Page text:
Avtovaz will ditch its Swedish chief executive Bo Andersson as the Russia manufacturer of the Lada seeks to restructure its business amid record losses.
Andersson, a former General Motors executive who came out of retirement in 2013 to help turn round the state-backed company, will step down later this month, according to a statement issued by the company on March 7.
Hit hard by Russia's deepening recession, the company has been battling with bankruptcy fears after reporting in February a tripling of net losses for 2015.
Avtovaz is majority-owned by Renault and its alliance partner Nissan but also counts Russian state-controlled group Rostec as a major shareholder. A replacement for Andersson is expected to be announced following a board meeting on March 15, according to the company statement.
In February, Avtovaz said market conditions "create a material uncertainty that gives rise to significant doubt about the group's ability to continue as a going concern".
Net losses in 2015 amounted to RUB73.8bn ($928mn), almost tripling the 2014 figure of RUB25bn.
Based on the Volga river in the city of Togliatti, Avtovaz employs about 44,000 people.
Ernst & Young raised doubts about Avtovaz's ability to carry on as a business after discovering the company's liabilities exceeded assets by RUB67.78bn ($857mn).
"These conditions, along with other matters ... indicate the existence of a material uncertainty which may cast significant doubt on JSC Avtovaz and its subsidiaries' ability to continue as a going concern," the audit firm warned.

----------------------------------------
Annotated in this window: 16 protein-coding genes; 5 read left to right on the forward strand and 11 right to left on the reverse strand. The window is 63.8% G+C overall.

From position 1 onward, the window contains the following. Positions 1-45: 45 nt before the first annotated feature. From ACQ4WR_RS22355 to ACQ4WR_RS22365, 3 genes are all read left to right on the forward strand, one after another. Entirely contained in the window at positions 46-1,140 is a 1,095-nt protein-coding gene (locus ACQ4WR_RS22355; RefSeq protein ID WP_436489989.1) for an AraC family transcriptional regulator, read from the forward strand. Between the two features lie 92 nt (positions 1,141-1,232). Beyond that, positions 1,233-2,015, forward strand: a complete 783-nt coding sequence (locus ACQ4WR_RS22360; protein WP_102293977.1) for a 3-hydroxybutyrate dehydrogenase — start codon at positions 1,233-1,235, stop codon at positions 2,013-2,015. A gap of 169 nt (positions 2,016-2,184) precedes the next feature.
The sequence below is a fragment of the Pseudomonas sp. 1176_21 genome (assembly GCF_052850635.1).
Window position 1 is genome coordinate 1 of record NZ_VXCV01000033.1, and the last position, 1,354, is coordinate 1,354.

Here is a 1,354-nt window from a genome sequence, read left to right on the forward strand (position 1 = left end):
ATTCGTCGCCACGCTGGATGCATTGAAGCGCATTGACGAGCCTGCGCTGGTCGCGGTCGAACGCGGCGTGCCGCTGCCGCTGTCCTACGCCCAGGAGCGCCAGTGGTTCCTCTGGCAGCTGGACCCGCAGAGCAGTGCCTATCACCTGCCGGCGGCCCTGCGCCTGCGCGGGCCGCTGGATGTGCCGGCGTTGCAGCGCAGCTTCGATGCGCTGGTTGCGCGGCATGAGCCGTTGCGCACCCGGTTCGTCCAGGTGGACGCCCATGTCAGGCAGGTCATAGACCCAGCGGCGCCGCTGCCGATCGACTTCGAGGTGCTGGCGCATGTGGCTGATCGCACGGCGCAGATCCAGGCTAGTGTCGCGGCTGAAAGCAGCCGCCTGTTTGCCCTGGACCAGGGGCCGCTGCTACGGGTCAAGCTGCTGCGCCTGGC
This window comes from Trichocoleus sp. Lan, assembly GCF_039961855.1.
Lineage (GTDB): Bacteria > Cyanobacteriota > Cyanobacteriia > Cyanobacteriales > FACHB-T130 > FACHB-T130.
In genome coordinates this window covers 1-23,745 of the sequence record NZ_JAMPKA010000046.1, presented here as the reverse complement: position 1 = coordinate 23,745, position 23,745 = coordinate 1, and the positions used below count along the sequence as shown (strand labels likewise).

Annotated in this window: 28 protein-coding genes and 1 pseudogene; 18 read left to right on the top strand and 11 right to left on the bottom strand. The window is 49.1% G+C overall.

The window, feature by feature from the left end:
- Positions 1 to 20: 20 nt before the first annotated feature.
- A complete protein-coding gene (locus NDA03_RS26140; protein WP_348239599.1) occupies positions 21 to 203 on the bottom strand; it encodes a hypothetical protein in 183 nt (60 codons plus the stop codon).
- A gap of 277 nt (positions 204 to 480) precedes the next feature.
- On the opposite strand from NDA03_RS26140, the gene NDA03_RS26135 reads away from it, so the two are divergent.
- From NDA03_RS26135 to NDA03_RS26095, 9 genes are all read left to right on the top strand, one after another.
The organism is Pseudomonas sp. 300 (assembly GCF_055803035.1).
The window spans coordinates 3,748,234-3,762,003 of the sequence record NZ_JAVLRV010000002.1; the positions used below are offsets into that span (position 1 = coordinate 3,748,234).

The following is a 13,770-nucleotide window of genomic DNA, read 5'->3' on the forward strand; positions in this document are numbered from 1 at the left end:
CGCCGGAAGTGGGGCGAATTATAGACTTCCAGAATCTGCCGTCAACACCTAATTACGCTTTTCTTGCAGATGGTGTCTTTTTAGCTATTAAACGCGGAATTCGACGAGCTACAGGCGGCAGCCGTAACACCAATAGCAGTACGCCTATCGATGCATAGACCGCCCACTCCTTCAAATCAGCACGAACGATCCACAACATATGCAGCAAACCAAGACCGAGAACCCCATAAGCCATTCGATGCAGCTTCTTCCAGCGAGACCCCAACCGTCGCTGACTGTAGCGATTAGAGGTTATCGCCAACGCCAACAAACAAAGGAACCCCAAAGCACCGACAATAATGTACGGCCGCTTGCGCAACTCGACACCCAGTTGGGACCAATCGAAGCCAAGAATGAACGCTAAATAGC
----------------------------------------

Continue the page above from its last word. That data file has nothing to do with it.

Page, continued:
Russia's car industry has been pummeled by a sharp economic contraction, fuelled by collapsing commodity prices and Western sanctions over the Ukraine conflict. New car sales plummeted 36% last year to 1.6mn vehicles and are down for a fourth straight year in 2016. Sales of Lada cars dropped 31% last year to 269,000 vehicles
French carmaker Renault has cut the value of its stake in Avtovaz by 225mn euros ($253mn) to 96mn euros. Russia's Rostec, which has a 33% stake in the holding company that controls Avtovaz, said it was considering converting part of the debt it is owed by the carmaker into shares to increase the troubled firm's capital
Andersson was tapped for the job after his success in turning around Gaz, the troubled Russian truckmaker. His remit was to modernise the carmaker, stamp out corruption and downsize its workforce.
But his management, and the axing of 40,000 jobs, led to protests in Togliatti, a mono-town located about 500 miles from Moscow.
Rostec chief executive Sergei Chemezov, a close ally of President Vladimir Putin, had agitated for Andersson to be removed. He was critical of Andersson's optimisation methods and said that "employees have been kicked out into the street".
In a recent interview with RBC Daily, Andersson said that he was 60 years old and "my career is coming to an end".